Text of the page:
algorithms supported by the card.  crypto_unregister_all() will
     unregister all algorithms registered by a driver and the driver will be
     disabled (no new sessions will be allocated on that driver, and any
     existing sessions will be migrated to other drivers).  The same will be
     done if all algorithms associated with a driver are unregistered one by

     The calling convention for the three driver-supplied routines is:

     int (*newsession)(void *, u_int32_t *, struct cryptoini *);
     int (*freesession)(void *, u_int64_t);
     int (*process)(void *, struct cryptop *);
     int (*kprocess)(void *, struct cryptkop *);

     On invocation, the first argument to all routines is an opaque data value
     supplied when the algorithm is registered with crypto_register().  The
     second argument to newsession() contains the driver identifier obtained
     via crypto_get_driverid().  On successful return, it should contain a
     driver-specific session identifier.  The third argument is identical to
     that of crypto_newsession().

     The freesession() routine takes as arguments the opaque data value and
     the SID (which is the concatenation of the driver identifier and the
     driver-specific session identifier).  It should clear any context
     associated with the session (clear hardware registers, memory, etc.).

     The process() routine is invoked with a request to perform crypto
     processing.  This routine must not block, but should queue the request
     and return immediately.  Upon processing the request, the callback
     routine should be invoked.  In case of an unrecoverable error, the error
     indication must be placed in the crp_etype field of the cryptop
     structure.  When the request is completed, or an error is detected, the
     process() routine should invoke crypto_done().  Session migration may be
     performed, as mentioned previously.

     In case of a temporary resource exhaustion, the process() routine may
     return ERESTART in which case the crypto services will requeue the
     request, mark the driver as “blocked”, and stop submitting requests for
     processing.  The driver is then responsible for notifying the crypto
     services when it is again able to process requests through the
     crypto_unblock() routine.  This simple flow control mechanism should only
     be used for short-lived resource exhaustion as it causes operations to be
     queued in the crypto layer.  Doing so is preferable to returning an error
     in such cases as it can cause network protocols to degrade performance by
     treating the failure much like a lost packet.

     The kprocess() routine is invoked with a request to perform crypto key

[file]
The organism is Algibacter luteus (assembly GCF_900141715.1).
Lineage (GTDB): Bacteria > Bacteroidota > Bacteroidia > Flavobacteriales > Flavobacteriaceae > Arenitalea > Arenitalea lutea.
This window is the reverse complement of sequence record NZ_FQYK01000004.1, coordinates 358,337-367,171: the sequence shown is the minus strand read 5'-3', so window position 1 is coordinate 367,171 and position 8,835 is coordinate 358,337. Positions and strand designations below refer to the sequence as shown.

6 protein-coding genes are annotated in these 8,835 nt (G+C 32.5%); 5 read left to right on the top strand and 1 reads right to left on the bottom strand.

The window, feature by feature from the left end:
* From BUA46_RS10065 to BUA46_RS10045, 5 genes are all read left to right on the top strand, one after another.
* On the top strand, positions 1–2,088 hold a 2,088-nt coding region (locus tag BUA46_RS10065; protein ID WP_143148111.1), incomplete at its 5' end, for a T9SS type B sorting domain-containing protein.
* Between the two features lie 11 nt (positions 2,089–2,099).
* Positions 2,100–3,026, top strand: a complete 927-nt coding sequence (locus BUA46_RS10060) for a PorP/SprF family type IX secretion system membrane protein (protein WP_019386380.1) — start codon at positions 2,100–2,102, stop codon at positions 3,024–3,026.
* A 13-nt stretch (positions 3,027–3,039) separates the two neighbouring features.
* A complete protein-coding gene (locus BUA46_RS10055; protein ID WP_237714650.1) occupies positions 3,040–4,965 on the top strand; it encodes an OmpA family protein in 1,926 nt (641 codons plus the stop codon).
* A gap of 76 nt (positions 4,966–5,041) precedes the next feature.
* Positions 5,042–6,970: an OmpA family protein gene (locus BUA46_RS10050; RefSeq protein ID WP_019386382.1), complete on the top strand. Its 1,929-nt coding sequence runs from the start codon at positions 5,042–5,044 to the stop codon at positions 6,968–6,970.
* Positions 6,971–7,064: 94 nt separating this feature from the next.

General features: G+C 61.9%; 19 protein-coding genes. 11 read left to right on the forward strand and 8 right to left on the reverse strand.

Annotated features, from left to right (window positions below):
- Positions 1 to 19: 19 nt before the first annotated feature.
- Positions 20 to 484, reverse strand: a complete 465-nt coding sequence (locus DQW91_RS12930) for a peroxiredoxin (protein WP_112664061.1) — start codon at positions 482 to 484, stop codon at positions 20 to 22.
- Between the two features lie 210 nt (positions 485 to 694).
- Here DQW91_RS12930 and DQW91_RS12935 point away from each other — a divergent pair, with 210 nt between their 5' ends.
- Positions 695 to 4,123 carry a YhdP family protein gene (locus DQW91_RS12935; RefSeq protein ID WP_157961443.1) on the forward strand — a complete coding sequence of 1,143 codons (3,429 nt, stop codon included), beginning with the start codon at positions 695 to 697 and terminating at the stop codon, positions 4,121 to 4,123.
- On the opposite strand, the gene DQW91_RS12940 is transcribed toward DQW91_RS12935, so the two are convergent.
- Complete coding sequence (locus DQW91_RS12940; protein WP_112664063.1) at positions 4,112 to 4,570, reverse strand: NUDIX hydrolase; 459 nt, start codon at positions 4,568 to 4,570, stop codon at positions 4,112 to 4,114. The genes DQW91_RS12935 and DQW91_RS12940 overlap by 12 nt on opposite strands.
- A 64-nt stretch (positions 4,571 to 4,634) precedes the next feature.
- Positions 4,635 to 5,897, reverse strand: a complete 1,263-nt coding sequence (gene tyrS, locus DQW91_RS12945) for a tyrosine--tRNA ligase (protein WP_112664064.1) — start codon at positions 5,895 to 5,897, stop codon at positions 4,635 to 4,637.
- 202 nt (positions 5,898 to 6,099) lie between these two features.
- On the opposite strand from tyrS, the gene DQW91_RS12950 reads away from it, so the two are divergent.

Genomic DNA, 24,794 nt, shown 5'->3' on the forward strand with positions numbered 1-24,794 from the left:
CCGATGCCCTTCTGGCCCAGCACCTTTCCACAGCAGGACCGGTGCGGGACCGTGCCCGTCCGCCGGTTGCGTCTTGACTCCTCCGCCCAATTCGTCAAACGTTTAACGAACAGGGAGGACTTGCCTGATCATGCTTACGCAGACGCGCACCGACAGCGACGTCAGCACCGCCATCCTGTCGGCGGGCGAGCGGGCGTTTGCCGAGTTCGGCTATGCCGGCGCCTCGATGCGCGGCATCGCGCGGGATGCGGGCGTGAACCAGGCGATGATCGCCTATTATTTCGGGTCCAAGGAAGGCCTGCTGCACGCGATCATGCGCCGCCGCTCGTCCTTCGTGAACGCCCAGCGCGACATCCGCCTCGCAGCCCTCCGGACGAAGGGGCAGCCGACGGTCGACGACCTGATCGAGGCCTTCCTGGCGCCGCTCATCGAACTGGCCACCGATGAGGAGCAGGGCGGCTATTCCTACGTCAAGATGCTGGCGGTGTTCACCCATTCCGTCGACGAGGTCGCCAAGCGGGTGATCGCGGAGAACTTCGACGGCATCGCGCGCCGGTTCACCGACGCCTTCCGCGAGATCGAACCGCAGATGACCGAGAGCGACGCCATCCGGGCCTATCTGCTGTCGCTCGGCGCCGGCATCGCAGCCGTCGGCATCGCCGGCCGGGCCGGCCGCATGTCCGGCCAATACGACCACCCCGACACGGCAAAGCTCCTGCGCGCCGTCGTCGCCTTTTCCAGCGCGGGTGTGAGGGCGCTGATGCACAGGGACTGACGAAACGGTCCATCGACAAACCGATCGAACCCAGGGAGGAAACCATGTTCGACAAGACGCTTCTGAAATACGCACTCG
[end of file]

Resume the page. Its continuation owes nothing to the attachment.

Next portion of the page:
processing.  This routine must not block, but should queue the request
     and return immediately.  Upon processing the request, the callback
     routine should be invoked.  In case of an unrecoverable error, the error
     indication must be placed in the krp_status field of the cryptkop
     structure.  When the request is completed, or an error is detected, the
     kprocess() routine should invoked crypto_kdone().


     crypto_register(), crypto_kregister(), crypto_unregister(),
     crypto_newsession(), crypto_freesession(), and crypto_unblock() return 0
     on success, or an error code on failure.  crypto_get_driverid() returns a
     non-negative value on error, and -1 on failure.  crypto_getreq() returns
     a pointer to a cryptop structure and NULL on failure.  crypto_dispatch()
     returns EINVAL if its argument or the callback function was NULL, and 0
     otherwise.  The callback is provided with an error code in case of
     failure, in the crp_etype field.


     sys/opencrypto/crypto.c  most of the framework code


     ipsec(4), malloc(9), sleep(9)


     The cryptographic framework first appeared in OpenBSD 2.7 and was written
     by Angelos D. Keromytis ⟨⟩.


     The framework currently assumes that all the algorithms in a
     crypto_newsession() operation must be available by the same driver.  If
     that is not the case, session initialization will fail.

     The framework also needs a mechanism for determining which driver is best
     for a specific set of algorithms associated with a session.  Some type of
     benchmarking is in order here.

     Multiple instances of the same algorithm in the same session are not
     supported.  Note that 3DES is considered one algorithm (and not three
     instances of DES).  Thus, 3DES and DES could be mixed in the same